The devastating impact of Super Storm Sandy on the NYU Medical center was caused by the total flooding of the lower levels of the entire Medical Center, including the Smilow Vivarium, which was under 15 of water. This caused not only the loss of electric power, air circulation, running water, etc., but also the destruction of our IVIS imaging camera and the loss of all of our mice, 30 of which were at that time being used for an experiment on the effect of the AIP on kidney infections following the IV inoculation of virulent staphylococci. We had been using bacteria tagged with a luciferase reporter to monitor the fate of the infecting bacteria by imaging in the IVIS. Although our luciferase reporters worked well for the subcutaneous infection model, we found, during a subsequent experiment that our luciferase constructs did not provide a sufficiently strong signal for the detection of bacteria in the kidney abscesses which develop following IV inoculation of staphylococci and so we had to use other parameters, such as weight loss, morbidity, and mortality to evaluate the results. Consequently, we spent a considerable amount of time developing new reporters with higher luciferase activities or with fluorescent proteins (E2- crimson and iRFP) that are excited and emit in the near infra-red. The newer luciferase constructs were being used in the experiment that was in progress at the time of the storm. Since these strains were still being tested, they were stored temporarily on plates in the cold room and in a -20 freezer. Among the consequences of the storm, described in more detail in the accompanying application for a for-cost extension of our other grant, R01-AI22159, were the loss of power for these freezers and the cold room, resulting in the loss of all these temporary cultures, and in our entire supply of AIPs, which were stored in solution in a +4 refrigerator, whose temperature reached 50C during the power outage, causing hydrolysis of the thiolactone bond essential for AIP activity.

Public Health Relevance

Staphylococcus aureus; long a scourge of the hospital; has invaded the outside community with enhanced virulence and high contagion. Our project is aimed at understanding the pathobiology of the organism and learning how to block its ability to cause disease by interfering with the function of a key bacterial signaling system that activates the production of toxins and other detrimental substances.

Agency
National Institute of Health (NIH)
Institute
National Institute of Allergy and Infectious Diseases (NIAID)
Type
Research Project (R01)
Project #
3R01AI042783-14S1
Application #
8669288
Study Section
Prokaryotic Cell and Molecular Biology Study Section (PCMB)
Program Officer
Huntley, Clayton C
Project Start
2014-01-31
Project End
2016-01-30
Budget Start
2014-01-31
Budget End
2016-01-30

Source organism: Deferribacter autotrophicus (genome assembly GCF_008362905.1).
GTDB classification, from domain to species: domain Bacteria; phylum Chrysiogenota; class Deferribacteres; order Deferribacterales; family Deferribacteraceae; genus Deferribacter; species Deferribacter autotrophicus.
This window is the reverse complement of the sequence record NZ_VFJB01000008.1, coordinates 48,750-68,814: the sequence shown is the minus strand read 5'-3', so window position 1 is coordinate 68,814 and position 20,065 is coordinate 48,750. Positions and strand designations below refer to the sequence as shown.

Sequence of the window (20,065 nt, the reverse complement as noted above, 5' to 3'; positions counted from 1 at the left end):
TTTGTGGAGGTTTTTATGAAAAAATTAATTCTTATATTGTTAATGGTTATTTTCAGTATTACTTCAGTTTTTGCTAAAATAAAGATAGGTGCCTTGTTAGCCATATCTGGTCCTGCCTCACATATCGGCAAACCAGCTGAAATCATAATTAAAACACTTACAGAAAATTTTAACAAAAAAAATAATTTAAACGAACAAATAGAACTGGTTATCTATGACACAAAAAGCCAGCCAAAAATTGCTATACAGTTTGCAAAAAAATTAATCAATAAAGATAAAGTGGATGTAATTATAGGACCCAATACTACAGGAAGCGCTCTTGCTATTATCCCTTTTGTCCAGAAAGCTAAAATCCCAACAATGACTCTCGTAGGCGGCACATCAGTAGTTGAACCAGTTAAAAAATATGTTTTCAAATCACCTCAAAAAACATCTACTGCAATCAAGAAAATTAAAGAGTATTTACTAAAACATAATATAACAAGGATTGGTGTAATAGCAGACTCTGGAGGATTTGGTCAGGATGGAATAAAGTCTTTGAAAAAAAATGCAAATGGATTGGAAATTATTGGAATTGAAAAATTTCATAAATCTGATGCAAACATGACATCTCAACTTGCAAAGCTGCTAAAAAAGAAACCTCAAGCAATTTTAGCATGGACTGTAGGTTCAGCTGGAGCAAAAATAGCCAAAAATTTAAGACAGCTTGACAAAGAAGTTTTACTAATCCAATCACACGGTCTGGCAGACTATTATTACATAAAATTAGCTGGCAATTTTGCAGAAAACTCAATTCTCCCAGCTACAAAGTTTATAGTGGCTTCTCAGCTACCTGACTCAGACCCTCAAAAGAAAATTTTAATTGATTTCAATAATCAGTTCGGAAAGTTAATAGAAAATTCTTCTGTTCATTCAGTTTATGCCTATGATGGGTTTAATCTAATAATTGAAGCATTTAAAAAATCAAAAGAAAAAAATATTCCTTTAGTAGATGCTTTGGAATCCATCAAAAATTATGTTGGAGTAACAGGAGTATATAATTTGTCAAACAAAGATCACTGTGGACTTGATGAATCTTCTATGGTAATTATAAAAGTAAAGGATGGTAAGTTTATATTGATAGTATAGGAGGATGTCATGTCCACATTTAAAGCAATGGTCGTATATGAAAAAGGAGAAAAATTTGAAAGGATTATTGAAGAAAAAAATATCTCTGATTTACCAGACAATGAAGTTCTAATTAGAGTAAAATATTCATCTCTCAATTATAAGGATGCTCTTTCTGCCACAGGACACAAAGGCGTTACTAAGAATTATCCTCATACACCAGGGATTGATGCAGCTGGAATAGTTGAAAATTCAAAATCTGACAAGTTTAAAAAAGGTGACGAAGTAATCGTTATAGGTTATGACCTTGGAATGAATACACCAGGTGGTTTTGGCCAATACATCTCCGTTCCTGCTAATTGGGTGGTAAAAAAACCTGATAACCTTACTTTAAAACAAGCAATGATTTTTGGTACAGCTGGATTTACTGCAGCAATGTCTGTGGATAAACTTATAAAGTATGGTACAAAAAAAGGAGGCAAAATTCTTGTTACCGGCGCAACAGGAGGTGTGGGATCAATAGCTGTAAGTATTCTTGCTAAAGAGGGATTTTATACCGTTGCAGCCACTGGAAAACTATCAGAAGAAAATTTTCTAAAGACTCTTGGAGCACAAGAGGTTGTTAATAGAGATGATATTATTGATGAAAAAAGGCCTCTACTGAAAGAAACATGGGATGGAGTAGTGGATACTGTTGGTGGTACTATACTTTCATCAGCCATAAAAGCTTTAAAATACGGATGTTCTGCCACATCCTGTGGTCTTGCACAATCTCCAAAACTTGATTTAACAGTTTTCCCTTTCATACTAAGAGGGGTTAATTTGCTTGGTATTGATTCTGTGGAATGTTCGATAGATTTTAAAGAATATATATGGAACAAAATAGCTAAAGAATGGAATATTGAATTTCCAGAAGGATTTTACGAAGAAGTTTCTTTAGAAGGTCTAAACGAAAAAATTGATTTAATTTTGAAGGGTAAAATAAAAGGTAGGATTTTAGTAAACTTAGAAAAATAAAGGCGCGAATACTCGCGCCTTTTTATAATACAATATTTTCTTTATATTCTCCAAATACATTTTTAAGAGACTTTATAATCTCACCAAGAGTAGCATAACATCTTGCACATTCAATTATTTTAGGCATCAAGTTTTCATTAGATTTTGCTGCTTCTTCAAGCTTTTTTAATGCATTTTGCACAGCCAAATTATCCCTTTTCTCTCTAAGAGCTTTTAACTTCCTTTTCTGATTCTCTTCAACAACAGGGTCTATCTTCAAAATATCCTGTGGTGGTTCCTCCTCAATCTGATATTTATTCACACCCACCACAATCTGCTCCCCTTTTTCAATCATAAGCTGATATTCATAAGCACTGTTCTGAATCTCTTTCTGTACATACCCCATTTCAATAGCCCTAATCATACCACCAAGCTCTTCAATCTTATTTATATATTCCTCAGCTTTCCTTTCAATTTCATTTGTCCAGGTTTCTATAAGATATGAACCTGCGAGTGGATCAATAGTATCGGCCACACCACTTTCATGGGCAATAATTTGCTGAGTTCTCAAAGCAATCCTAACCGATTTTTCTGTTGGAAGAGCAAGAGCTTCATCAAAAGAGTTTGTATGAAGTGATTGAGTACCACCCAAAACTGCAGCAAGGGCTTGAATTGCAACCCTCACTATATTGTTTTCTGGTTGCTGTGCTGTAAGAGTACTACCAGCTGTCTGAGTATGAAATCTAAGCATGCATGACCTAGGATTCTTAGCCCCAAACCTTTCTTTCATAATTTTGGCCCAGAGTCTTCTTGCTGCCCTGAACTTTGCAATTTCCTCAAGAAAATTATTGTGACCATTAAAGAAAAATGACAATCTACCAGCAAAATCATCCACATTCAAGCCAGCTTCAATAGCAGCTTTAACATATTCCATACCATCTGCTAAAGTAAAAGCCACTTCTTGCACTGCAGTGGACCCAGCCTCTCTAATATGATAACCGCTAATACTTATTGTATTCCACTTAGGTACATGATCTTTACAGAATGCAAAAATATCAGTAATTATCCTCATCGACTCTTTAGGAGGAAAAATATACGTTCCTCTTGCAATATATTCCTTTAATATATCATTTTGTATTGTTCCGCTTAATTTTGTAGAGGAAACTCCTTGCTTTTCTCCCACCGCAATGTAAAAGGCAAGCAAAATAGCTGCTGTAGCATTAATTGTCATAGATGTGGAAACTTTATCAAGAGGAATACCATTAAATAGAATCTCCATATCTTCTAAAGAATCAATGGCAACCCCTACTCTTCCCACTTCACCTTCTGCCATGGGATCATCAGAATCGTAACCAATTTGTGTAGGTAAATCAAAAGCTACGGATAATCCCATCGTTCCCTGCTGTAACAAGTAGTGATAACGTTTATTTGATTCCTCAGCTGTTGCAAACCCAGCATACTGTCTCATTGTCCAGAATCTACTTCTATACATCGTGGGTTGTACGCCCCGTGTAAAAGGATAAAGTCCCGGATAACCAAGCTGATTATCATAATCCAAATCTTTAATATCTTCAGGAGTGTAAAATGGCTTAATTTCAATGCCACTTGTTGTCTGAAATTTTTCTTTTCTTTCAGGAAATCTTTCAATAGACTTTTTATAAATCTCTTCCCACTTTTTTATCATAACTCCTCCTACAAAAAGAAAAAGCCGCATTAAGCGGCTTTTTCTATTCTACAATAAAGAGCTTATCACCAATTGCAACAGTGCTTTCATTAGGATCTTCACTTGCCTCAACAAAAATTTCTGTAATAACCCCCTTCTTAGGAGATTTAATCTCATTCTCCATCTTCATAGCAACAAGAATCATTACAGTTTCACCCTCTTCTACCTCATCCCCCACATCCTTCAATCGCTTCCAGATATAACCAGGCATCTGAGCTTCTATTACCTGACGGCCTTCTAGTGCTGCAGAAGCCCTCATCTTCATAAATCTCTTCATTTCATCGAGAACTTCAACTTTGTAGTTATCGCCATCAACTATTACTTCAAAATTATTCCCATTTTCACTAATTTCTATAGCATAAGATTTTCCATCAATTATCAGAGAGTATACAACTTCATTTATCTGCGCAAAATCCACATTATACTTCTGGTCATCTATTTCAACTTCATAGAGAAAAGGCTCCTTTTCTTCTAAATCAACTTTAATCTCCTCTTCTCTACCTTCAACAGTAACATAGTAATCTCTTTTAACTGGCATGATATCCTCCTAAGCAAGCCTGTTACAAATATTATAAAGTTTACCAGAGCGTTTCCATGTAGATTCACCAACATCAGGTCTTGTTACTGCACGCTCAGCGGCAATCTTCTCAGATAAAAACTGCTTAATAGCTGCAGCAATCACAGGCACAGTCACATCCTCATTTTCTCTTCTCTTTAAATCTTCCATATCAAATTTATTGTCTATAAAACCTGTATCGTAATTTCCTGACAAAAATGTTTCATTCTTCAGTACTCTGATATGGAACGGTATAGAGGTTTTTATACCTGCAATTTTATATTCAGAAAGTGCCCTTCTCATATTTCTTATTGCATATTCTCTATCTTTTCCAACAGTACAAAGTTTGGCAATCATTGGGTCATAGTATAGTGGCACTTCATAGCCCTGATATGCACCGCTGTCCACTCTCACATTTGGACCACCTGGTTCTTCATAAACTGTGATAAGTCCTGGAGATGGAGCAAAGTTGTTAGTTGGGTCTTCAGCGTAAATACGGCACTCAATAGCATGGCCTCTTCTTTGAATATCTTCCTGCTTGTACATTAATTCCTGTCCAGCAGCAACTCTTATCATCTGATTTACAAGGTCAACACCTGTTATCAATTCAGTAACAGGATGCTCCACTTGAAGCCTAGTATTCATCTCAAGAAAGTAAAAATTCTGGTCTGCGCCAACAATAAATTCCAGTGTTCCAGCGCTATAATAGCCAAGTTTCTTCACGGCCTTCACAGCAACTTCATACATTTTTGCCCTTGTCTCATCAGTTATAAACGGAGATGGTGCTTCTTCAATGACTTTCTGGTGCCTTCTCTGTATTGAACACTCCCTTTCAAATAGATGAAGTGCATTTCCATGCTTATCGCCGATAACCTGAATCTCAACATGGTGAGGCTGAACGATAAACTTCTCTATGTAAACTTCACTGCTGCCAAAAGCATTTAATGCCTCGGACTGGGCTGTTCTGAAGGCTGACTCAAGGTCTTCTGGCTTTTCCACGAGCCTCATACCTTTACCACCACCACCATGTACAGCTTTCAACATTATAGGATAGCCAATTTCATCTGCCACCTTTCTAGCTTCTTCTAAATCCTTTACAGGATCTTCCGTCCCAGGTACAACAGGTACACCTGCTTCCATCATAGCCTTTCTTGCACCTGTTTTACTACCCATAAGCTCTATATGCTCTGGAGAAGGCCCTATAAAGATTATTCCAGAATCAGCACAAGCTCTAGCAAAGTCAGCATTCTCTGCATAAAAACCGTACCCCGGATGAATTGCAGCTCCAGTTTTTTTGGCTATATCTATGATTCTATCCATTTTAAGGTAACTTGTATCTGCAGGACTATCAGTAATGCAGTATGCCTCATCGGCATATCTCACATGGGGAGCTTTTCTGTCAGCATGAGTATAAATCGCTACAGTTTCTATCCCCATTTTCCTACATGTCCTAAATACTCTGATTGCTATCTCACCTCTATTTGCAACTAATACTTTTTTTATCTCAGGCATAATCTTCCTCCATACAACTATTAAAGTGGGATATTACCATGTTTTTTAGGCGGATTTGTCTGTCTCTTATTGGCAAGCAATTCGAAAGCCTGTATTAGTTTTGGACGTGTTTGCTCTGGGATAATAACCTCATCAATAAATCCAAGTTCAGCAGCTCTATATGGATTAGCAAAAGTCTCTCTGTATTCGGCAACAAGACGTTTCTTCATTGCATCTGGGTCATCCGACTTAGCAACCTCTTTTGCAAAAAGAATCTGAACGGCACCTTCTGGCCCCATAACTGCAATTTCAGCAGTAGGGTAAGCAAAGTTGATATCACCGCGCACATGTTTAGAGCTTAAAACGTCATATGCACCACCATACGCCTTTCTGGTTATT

Support Year
14
Fiscal Year
2014
Total Cost
$151,169
Indirect Cost
$61,984
Name
New York University
Department
Microbiology/Immun/Virology
Type
Schools of Medicine
DUNS #
121911077
City
New York
State
NY
Country
United States
Zip Code
10016
Wang, Boyuan; Zhao, Aishan; Novick, Richard P et al. (2014) Activation and inhibition of the receptor histidine kinase AgrC occurs through opposite helical transduction motions. Mol Cell 53:929-40
George Cisar, Elizabeth A; Geisinger, Edward; Muir, Tom W et al. (2009) Symmetric signalling within asymmetric dimers of the Staphylococcus aureus receptor histidine kinase AgrC. Mol Microbiol 74:44-57
Geisinger, Edward; Muir, Tom W; Novick, Richard P (2009) agr receptor mutants reveal distinct modes of inhibition by staphylococcal autoinducing peptides. Proc Natl Acad Sci U S A 106:1216-21
Geisinger, Edward; George, Elizabeth A; Muir, Tom W et al. (2008) Identification of ligand specificity determinants in AgrC, the Staphylococcus aureus quorum-sensing receptor. J Biol Chem 283:8930-8
George, Elizabeth A; Novick, Richard P; Muir, Tom W (2008) Cyclic peptide inhibitors of staphylococcal virulence prepared by Fmoc-based thiolactone peptide synthesis. J Am Chem Soc 130:4914-24
George, Elizabeth A; Muir, Tom W (2007) Molecular mechanisms of agr quorum sensing in virulent staphylococci. Chembiochem 8:847-55
Ji, Guangyong; Pei, Wuhong; Zhang, Linsheng et al. (2005) Staphylococcus intermedius produces a functional agr autoinducing peptide containing a cyclic lactone. J Bacteriol 187:3139-50
Adhikari, Rajan P; Novick, Richard P (2005) Subinhibitory cerulenin inhibits staphylococcal exoprotein production by blocking transcription rather than by blocking secretion. Microbiology 151:3059-69
Lyon, Gholson J; Muir, Tom W (2003) Chemical signaling among bacteria and its inhibition. Chem Biol 10:1007-21
Lyon, Gholson J; Wright, Jesse S; Muir, Tom W et al. (2002) Key determinants of receptor activation in the agr autoinducing peptides of Staphylococcus aureus. Biochemistry 41:10095-104

Showing the most recent 10 out of 12 publications